Cleaning Her Way Towards Opportunity

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She’s young. Very young. We hired her as a cleaner when it became clear that the new office needed someone to look after it through the day, especially as there was now a lot of human traffic through the Ajegunle Innovation Centre – parents seeking opportunities for their kids, students who come in daily for 7 weeks to learn new things that could turn their lives around, young people who just want to check out what was so important that their colleagues went through the rigour of interviews. Tinuke didn’t come across as one with a lot of confidence. Actually, she lacked confidence and you could see through it. But she was just a victim of the lack of opportunity that Paradigm Initiative Nigeria is working hard to at least make a dent in – and continue to chip away at the alarming numbers. When we hired her, she didn’t bother to tell us that she had gone through training at an ICT Centre, and that she actually did teach. Yes, she didn’t bother trying to pick up a job with that skill and grabbed the opportunity she could get.

I’ve seen a lot of that. People don’t bother looking for matching opportunities because 54% of the other young people out there are unemployed, and they will accept a much lower pay to edge others out of the competition for the few spots that open up. At one point, a graduate attended the interview for our Ajegunle.org program but hid what you would think was his competitive advantage. He knew it was a program for folks who, among other things, have not had a chance at tertiary education and didn’t want his degree to disqualify him from a program that could offer a 3-month (or longer) internship that might just be his entry to the world of work that had eluded him for over 3 years after he was told by his Vice Chancellor that he had been found worthy, in character and in learning, to join the labour force. He didn’t get a job, like many others, so he lowered the bar to start from anywhere. Chances are that the security guard you were rude to last week holds a BSc but ate the humble pie as he keeps searching for that better opportunity. I don’t think this was Tinuke’s deliberate approach, but she is also a lot more powerful than the position she accepted.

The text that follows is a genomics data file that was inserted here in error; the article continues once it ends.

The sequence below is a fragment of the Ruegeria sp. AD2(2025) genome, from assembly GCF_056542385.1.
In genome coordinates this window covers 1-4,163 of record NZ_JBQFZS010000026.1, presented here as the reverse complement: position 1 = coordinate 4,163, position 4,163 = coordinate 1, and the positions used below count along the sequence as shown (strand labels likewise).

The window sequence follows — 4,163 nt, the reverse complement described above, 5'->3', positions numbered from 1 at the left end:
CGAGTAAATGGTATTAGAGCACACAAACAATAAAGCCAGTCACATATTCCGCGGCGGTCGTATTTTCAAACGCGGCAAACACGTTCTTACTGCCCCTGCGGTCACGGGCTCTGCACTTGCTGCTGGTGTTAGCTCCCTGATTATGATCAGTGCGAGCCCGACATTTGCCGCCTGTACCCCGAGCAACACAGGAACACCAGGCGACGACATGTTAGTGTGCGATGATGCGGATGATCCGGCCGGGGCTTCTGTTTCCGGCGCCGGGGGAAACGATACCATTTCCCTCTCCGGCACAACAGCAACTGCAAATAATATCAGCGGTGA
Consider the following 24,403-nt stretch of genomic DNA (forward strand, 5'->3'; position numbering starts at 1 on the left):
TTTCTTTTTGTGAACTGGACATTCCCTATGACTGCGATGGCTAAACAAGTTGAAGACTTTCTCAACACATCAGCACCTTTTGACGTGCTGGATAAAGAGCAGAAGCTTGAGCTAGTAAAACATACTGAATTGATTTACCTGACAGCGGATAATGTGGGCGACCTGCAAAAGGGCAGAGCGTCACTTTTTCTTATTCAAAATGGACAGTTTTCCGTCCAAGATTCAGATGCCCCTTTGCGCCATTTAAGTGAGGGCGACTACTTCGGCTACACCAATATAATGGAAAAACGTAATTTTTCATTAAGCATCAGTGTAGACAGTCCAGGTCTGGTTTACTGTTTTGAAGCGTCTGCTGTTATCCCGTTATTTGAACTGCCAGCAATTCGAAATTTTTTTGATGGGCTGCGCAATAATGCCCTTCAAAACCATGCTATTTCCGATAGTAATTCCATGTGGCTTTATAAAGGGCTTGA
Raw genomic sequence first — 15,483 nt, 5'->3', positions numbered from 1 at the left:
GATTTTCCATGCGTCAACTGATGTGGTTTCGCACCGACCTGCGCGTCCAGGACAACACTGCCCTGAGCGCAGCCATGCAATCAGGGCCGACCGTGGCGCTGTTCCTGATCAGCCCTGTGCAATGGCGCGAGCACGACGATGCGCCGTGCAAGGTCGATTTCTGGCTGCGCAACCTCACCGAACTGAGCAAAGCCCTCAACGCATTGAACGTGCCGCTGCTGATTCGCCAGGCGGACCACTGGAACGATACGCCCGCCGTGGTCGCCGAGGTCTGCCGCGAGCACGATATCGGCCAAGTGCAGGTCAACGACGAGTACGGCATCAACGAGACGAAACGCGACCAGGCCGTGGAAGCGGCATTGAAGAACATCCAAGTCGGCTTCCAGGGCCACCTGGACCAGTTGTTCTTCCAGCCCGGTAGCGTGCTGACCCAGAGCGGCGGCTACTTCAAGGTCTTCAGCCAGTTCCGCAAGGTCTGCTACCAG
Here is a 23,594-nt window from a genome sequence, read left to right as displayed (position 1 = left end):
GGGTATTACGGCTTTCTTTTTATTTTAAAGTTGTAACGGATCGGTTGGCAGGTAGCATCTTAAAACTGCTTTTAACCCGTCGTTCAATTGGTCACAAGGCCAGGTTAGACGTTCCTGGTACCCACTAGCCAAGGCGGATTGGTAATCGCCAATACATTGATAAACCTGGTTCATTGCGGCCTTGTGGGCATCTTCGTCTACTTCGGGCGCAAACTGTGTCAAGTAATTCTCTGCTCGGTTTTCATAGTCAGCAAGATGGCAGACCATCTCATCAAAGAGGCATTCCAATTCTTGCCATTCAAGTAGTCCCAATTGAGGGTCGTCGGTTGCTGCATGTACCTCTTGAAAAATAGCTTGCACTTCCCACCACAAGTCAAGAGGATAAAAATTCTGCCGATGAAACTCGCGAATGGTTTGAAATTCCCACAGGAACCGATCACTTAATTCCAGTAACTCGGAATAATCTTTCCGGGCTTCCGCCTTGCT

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As she cleaned the training room, she showed interest in more than just keeping it neat. After asking her about her plans for tertiary education, I’d think to myself: she should join the next set of students so she can pick up skills that could set her up for much more. Little did I know that she would one day walk into the class to train the students she was cleaning up after. Tinuke is no longer just the cleaner who had to keep every stain off, she is now the tall lady who puts students through on those computers she still cleans. Of course, she won’t be there for much longer as she has now taken the bold step of showing interest in an opening to do what she had been doing on the side – assisting our program lead with making the Ajegunle.org experience much better. Just before the staff evaluation exercise at our recently concluded staff retreat, other members of the team confirmed the need for her to step up, “come out of her shell” and show much more confidence. I took time to tell her in person, when she sat alone with me to give honest feedback that could help us at Paradigm Initiative Nigeria in our desire to be a much more desirable place to work.